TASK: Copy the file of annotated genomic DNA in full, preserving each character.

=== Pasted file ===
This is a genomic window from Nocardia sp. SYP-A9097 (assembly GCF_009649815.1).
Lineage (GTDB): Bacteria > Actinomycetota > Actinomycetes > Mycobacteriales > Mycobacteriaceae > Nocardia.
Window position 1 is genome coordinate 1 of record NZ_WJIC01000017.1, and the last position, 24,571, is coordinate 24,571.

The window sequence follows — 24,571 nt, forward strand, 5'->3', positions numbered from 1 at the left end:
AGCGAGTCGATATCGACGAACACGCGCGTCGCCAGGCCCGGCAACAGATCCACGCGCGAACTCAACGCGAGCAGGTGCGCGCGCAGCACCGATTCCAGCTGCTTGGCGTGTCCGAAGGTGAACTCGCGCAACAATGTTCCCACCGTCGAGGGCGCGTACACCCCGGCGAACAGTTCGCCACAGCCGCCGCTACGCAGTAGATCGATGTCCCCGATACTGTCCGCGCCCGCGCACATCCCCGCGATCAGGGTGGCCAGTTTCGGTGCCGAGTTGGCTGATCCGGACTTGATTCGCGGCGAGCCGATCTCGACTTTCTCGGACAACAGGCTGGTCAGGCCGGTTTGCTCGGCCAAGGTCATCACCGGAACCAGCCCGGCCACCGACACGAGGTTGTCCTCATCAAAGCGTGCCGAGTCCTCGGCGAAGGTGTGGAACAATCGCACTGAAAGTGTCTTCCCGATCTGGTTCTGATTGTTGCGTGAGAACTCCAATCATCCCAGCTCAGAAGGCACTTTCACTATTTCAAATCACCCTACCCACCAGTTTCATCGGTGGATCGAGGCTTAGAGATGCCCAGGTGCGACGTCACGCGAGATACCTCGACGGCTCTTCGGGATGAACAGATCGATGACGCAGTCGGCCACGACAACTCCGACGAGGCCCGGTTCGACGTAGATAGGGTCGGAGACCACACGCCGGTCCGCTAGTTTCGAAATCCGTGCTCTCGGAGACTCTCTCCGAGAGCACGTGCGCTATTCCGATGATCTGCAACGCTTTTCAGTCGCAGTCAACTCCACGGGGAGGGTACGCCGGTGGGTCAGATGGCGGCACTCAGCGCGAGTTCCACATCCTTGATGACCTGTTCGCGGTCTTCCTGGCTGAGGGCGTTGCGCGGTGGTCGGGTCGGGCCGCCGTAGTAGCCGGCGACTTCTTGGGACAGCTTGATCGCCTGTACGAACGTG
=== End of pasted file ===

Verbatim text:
This is a genomic window from Nocardia sp. SYP-A9097 (assembly GCF_009649815.1).
Lineage (GTDB): Bacteria > Actinomycetota > Actinomycetes > Mycobacteriales > Mycobacteriaceae > Nocardia.
Window position 1 is genome coordinate 1 of record NZ_WJIC01000017.1, and the last position, 24,571, is coordinate 24,571.

The window sequence follows — 24,571 nt, forward strand, 5'->3', positions numbered from 1 at the left end:
AGCGAGTCGATATCGACGAACACGCGCGTCGCCAGGCCCGGCAACAGATCCACGCGCGAACTCAACGCGAGCAGGTGCGCGCGCAGCACCGATTCCAGCTGCTTGGCGTGTCCGAAGGTGAACTCGCGCAACAATGTTCCCACCGTCGAGGGCGCGTACACCCCGGCGAACAGTTCGCCACAGCCGCCGCTACGCAGTAGATCGATGTCCCCGATACTGTCCGCGCCCGCGCACATCCCCGCGATCAGGGTGGCCAGTTTCGGTGCCGAGTTGGCTGATCCGGACTTGATTCGCGGCGAGCCGATCTCGACTTTCTCGGACAACAGGCTGGTCAGGCCGGTTTGCTCGGCCAAGGTCATCACCGGAACCAGCCCGGCCACCGACACGAGGTTGTCCTCATCAAAGCGTGCCGAGTCCTCGGCGAAGGTGTGGAACAATCGCACTGAAAGTGTCTTCCCGATCTGGTTCTGATTGTTGCGTGAGAACTCCAATCATCCCAGCTCAGAAGGCACTTTCACTATTTCAAATCACCCTACCCACCAGTTTCATCGGTGGATCGAGGCTTAGAGATGCCCAGGTGCGACGTCACGCGAGATACCTCGACGGCTCTTCGGGATGAACAGATCGATGACGCAGTCGGCCACGACAACTCCGACGAGGCCCGGTTCGACGTAGATAGGGTCGGAGACCACACGCCGGTCCGCTAGTTTCGAAATCCGTGCTCTCGGAGACTCTCTCCGAGAGCACGTGCGCTATTCCGATGATCTGCAACGCTTTTCAGTCGCAGTCAACTCCACGGGGAGGGTACGCCGGTGGGTCAGATGGCGGCACTCAGCGCGAGTTCCACATCCTTGATGACCTGTTCGCGGTCTTCCTGGCTGAGGGCGTTGCGCGGTGGTCGGGTCGGGCCGCCGTAGTAGCCGGCGACTTCTTGGGACAGCTTGATCGCCTGTACGAACGTG